Learning advocacy

Blowing your own trumpet or beating your own drum will not win you many fans. But having someone else advocate your cause will leave people intrigued. This is what lies at the heart of PR, but alas this basic fact is often forgotten in the day to day machinations that clients and PR consultants alike pass on as Public Relations. Advocacy lies at the very heart of professional and ethical PR, and the more we veer away from this basic tenet, the more harm we cause to the cause.

Like it or not the origin of PR is shrouded in murky propaganda deployed by early twentieth century governments and industrialists of North America in pushing their agenda. By and by as PR as a profession moved towards respectability, it came to be realised that for it to be seriously considered as an agent of public good, it had to operate by a set of ethics. While it advocated the cause of its clients, it should do so by way of representing and communicating the facts in a manner that was above board and truthful. This in essence meant that the interests of the intended recipients of the message were recognized as being equivalent with those on whose behalf the message has been crafted.

The difference between advocacy and propaganda is the difference between a democracy and a dictatorship. In a democracy you have the right to free speech. Which means that you are free to publicly advocate any cause, as long as you convey facts and do not resort to lies or slander. You are at liberty to interpret and apply perspective, and people have the right to accept it or reject it. How successful you are depends upon the facts of what you are advocating and how skillfully you can represent them.

In the case of a dictatorship the messaging is controlled and force-fed. Neither do the recipients have access to any other source of information, nor are they allowed to express their doubts or displeasure. If the North Korean people are told that birds cried and the weather changed when their beloved leader died and if any of them disbelieved that fact they would be shot, the message would go across! But it would do the people no good. In the former case everyone is equally free to advocate; in the process the people can make the best choice.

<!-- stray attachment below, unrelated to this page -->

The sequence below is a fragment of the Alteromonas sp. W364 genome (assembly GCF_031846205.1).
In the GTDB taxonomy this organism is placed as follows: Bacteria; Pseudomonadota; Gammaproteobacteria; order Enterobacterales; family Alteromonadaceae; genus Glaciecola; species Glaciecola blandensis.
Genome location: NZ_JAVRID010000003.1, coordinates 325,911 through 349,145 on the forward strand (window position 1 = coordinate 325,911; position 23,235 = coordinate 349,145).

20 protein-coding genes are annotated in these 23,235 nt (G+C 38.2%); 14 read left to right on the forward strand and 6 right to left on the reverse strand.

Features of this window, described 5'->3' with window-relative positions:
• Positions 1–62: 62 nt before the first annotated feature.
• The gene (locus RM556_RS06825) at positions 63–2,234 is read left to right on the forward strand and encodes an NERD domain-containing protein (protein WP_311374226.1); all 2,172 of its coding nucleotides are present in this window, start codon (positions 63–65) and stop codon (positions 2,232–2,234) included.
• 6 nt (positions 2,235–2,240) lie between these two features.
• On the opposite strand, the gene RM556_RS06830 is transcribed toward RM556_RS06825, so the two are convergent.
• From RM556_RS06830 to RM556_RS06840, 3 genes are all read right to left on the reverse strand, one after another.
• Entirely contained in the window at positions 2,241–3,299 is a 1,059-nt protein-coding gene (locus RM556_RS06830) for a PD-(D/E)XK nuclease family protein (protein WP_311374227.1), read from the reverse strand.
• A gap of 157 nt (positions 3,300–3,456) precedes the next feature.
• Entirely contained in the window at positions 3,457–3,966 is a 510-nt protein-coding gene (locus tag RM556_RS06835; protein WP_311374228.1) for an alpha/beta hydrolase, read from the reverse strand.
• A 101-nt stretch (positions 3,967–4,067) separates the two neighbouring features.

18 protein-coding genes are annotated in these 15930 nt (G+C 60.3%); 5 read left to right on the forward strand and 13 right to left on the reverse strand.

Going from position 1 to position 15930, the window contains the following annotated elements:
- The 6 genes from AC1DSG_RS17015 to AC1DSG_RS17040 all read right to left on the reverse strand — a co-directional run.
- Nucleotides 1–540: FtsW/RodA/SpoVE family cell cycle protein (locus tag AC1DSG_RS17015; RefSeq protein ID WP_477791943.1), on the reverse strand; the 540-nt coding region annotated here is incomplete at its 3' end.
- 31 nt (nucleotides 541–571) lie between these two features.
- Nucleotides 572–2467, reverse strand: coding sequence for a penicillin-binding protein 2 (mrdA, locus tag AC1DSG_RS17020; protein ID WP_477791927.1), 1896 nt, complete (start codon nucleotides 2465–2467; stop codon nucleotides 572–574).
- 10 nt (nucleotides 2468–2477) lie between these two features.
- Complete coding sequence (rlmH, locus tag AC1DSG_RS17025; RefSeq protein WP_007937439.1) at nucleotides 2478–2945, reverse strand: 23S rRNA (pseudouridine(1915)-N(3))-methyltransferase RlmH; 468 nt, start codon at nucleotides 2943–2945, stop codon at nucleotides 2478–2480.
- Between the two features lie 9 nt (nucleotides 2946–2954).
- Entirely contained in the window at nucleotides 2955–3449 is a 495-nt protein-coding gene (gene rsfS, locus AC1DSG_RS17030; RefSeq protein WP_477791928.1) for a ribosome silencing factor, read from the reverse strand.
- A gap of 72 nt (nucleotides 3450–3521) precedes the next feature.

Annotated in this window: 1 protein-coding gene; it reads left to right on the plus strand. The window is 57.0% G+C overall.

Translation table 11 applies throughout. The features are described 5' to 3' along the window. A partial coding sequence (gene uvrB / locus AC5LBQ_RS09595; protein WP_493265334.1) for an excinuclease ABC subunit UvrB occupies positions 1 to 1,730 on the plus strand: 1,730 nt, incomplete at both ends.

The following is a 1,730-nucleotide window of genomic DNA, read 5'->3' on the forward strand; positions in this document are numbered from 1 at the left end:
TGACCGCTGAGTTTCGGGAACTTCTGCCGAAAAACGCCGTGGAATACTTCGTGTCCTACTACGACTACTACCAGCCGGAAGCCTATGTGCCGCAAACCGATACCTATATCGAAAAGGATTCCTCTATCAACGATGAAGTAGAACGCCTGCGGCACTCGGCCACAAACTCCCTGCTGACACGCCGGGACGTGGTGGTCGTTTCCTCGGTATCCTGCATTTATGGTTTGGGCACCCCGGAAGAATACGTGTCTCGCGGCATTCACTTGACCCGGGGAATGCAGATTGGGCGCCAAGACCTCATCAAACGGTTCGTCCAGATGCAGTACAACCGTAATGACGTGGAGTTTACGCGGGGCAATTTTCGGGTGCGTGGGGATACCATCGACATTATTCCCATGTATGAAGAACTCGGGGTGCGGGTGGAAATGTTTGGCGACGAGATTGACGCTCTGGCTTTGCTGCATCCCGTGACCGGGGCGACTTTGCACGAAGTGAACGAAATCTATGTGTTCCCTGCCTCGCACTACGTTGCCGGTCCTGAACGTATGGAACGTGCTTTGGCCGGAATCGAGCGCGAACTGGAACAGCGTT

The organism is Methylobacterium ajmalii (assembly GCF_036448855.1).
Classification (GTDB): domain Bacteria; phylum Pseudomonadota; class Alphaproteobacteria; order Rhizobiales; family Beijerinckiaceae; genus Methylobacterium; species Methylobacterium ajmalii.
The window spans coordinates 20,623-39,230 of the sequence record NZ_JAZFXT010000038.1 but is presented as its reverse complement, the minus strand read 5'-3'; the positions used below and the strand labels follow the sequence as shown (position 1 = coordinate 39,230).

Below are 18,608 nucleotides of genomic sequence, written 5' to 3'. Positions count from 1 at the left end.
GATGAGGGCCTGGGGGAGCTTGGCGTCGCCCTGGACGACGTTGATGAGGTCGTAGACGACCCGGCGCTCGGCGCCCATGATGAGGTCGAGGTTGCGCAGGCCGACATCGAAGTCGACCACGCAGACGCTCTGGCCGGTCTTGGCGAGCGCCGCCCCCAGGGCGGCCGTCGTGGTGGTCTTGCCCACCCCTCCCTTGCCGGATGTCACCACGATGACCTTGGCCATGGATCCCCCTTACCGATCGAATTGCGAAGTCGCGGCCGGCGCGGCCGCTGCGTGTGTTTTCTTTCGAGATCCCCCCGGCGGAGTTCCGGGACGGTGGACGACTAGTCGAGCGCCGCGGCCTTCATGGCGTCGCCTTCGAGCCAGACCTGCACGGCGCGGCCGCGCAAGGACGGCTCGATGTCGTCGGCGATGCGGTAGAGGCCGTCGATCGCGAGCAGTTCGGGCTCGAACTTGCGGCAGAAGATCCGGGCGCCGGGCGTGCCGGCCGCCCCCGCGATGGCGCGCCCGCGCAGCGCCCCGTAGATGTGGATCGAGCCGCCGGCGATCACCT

PR consultants who understand advocacy for what it is, know that the ground swell created by it will far outlast the results obtained from the most expensive advertising campaign in the world. This is because unlike advertising which builds hype, advocacy builds goodwill. When Obama launched his first presidential campaign, even his most ardent supporter would have balked at the odds against him. But his articulation of an alternative vision and template of growth caught the fancy of an America which was in the throes of transformation. People were sick of the excesses of the past, and tired of the bad news about a floundering economy and unending foreign wars. So much so that people voted him into office a second time.

Advocacy by its very nature requires time to fructify, and this is something that both clients and PR consultants need to know right at the start. But the payback is well worth the wait.

Originally published at https://content-rules.blogspot.com.



I am an MBA, author, blogger, marketer, PR consultant and a member of the Nonfiction Authors Association with 30 plus years of work experience.

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Vipin Labroo

I am an MBA, author, blogger, marketer, PR consultant and a member of the Nonfiction Authors Association with 30 plus years of work experience.